The Android operating system has moved past the iPhone to capture the No. 2 ranking in smartphone operating systems in the first quarter of 2010, with 28 percent of the U.S. market, according to the NPD Group. The Research In Motion OS was still No. 1, with 36 percent marketshare, based on unit sales to consumers. Apple’s iPhone OS held steady with 21 percent.
It was the second consecutive quarter in which the Android posted strong growth, Ross Rubin, executive director of industry analysis for NPD, told the E-Commerce Times.
Much of that growth has to do with the carriers’ — particularly Verizon’s — strong promotion of Android devices, he said.
“We have seen a number of Android devices roll out in 2009 on T-Mobile and Sprint, but once we saw Verizon get behind the OS with its advertising and promotions and a trademark reserved for its own Android handsets, that is where the momentum truly kicked in,” noted Rubin, adding that he wouldn’t be surprised to see an even greater boost from AT&T as it ramps up its own Android portfolio.
That said, both Apple and RIM are preparing to update their own operating systems, so it is unlikely that Android will get too far ahead, said Ross. It may not even keep its current new perch at No. 2.
Android surpassing the iPhone is something of a shock to the industry, which had expected this to happen later rather than sooner. It may well be that these numbers are just a fluke, Jack Vonder Heide, president of Technology Briefing Centers, told the E-Commerce Times.
“I think the primary reason for the jump were the sweetheart deals Verizon was cutting. I think next quarter we will see the numbers much closer together,” he predicted.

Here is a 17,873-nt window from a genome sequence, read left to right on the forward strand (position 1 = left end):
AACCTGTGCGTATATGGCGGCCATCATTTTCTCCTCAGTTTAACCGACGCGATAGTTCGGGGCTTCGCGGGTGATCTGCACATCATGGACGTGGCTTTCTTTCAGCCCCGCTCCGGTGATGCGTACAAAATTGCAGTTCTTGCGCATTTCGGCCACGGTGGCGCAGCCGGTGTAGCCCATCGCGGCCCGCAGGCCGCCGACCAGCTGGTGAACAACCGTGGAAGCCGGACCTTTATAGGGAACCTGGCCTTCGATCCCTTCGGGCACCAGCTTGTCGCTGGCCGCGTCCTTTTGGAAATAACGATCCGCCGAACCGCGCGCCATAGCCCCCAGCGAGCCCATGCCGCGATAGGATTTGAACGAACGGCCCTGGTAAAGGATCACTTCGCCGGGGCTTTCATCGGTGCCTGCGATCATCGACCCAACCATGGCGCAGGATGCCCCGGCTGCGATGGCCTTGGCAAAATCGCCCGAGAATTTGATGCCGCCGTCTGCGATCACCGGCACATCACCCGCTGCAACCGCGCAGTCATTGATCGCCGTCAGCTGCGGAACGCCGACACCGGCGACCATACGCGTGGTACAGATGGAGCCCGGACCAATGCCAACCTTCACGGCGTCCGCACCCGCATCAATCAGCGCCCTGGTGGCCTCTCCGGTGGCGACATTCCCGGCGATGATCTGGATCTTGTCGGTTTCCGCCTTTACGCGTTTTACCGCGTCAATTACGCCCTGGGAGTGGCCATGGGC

A Permanent Change
Another school of thought is that the Android’s jump in market share illustrates trends under way that will have permanence — and that the shift happened faster than expected.
In Q1 2009, while iPhones were flying off the shelves, a number of major mobile players were sitting on the sideline, unable to participate in the modern smartphone market, Azita Arvani of the Arvani Group, told the E-Commerce Times.
“So, this vacuum in the U.S. market caused three major responses that created a perfect storm for Android,” she said.
One was that Verizon realized iPhones were adding significantly to AT&T’s bottom line, so it aggressively developed and promoted its lines of smartphones, including its first BlackBerry and then Android phones.
Then there was Motorola, on the brink of going under and not having much of a smartphone line, which aggressively developed several Android phones in rapid succession. Finally, HTC saw a big opportunity to grow in the U.S. smartphone market and put out several Android models, Arvani said.
“As a result, there are many Android phone models available to U.S. subscribers in different form factors, from different manufacturers, and through different service providers,” she noted. “So, subscribers have a greater choice with Android phones — and perhaps most importantly, Android phones start at a lower price point. Backflips started at US$49, HTC Droid Eris goes for $79.99, while the least expensive iPhone starts at $99.”
In short, the iPhone has come to dominate the high end of the smartphone market, while Android models cover lower price points as well.
“Not surprisingly, we get more subscribers attracted to lower price points,” Arvani said.